The Centers for Disease Control and Prevention’s (CDC) Project Firstline has expanded its Spanish translation of infection control resources.
This content follows the prior Spanish release of Project Firstline’s Facilitator Toolkit with training session plans and accompanying PowerPoint slides, designed to help healthcare workers with different learning styles and busy schedules facilitate infection control trainings.
What’s Included in The New Spanish-Language Resources?
Spanish-speaking healthcare professionals can now access a variety of educational materials on infection control, including additional training toolkits on several topics:
Printable materials and job aids on infection prevention and control are also available in Spanish.
Additionally, a Spanish-language webpage and video shows how to identify risks of infection in healthcare, covering the following topics:
- Common germ reservoirs in healthcare
- Common germ transmission routes in medical care
- Questions to ask yourself before performing tasks to help identify infection control risks and stop the spread of germs
Why Is Spanish-Language Content Important?
Spanish was the most common non-English language spoken in US homes in 2019, and 39% of those who spoke Spanish at home spoke English “less than very well,” according to a 2022 US Census Bureau Report.
This creates a strong need for Spanish-language materials in healthcare for both providers and patients.
Project Firstline materials are designed so that healthcare workers — regardless of their prior training or education — can confidently understand and apply the infection control principles and protocols necessary to protect themselves and their facility, family, and community from the threats of infectious diseases, such as COVID-19.
By providing Spanish-language materials, Project Firstline can continue to meet the diverse needs and preferences of the healthcare workforce.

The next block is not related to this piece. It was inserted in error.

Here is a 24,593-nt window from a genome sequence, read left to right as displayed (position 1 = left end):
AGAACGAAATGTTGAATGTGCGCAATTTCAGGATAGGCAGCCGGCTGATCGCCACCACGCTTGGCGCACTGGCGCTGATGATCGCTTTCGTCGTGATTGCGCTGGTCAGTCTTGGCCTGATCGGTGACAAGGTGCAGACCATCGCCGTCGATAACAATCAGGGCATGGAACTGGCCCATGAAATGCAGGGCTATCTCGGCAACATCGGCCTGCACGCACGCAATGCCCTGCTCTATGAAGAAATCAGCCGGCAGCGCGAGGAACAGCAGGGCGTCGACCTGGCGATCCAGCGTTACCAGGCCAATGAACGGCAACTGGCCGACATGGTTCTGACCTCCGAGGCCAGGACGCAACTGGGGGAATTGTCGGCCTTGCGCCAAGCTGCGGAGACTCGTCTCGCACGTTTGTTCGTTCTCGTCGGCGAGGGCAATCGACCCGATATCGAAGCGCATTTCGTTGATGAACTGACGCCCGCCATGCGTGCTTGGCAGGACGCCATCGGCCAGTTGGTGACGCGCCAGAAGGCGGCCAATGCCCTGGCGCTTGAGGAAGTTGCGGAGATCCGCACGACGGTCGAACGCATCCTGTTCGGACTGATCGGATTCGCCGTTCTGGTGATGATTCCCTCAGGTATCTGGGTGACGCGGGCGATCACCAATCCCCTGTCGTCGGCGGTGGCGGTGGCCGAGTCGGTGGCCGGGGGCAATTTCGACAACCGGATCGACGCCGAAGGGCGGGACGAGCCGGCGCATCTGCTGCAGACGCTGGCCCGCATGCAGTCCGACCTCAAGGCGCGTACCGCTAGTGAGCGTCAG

What is Project Firstline?
COVID-19 worsened the many health disparities already facing people of color and revealed long-standing gaps in infection control knowledge and understanding among frontline healthcare workers.
This is why CDC launched Project Firstline, a training and education collaborative designed to ensure all healthcare workers, no matter their role or educational background, have the infection control knowledge and understanding they need and deserve.
What Can You Do to Promote Infection Control in Your Healthcare Setting?
Help keep yourself, your colleagues, and your patients safe from infectious disease threats, such as COVID-19, by building on your infection control knowledge!
To show your dedication, sign this pledge to complete an infection control training or activity through CDC’s Project Firstline!
You can access more information about infection prevention and control in healthcare by visiting resources from CDC Project Firstline.
Salud America! at UT Health San Antonio is working with the National Hispanic Medical Association to bring Project Firstline infection control educational content to healthcare workers, so they are equipped with the knowledge they need to protect themselves, their facilities, and their patients (Latinos and all communities) from infectious disease threats in healthcare settings.
Check out some of the articles from this partnership:
- What is Project Firstline?
- What is the Goal of Infection Prevention and Control in Healthcare Settings?
- What’s a Virus?
- What is Ventilation and Why Does It Matter?
- Contact Time: What is It and How Does it Impact Infection Control?
- The Surprising Difference Between Cleaning and Disinfection
- What’s a Respiratory Droplet and Why Does It Matter?
- We Need to Talk about Hand Hygiene Again
- Why are Gowns, Gloves, and Eye Protection Recommended for COVID-19?
Check out some of the Latino healthcare workers who are heroes for infection control:
- Anna Valdez: Tackling Infection Control with Education from Classroom to Clinic
- Wanda Montalvo: Preventing Infections in Community Health Centers, Latino Communities
- Ricardo Correa: Endocrinologist and Infection Control Leader for the Latino Community
Editor’s Note: This article is part of a collaboration between Salud America!, the National Hispanic Medical Association, and the CDC’s Project Firstline. To find resources training materials, and other tools to bolster knowledge and practice of infection control, visit Project Firstline and view Salud America!’s infection control content.
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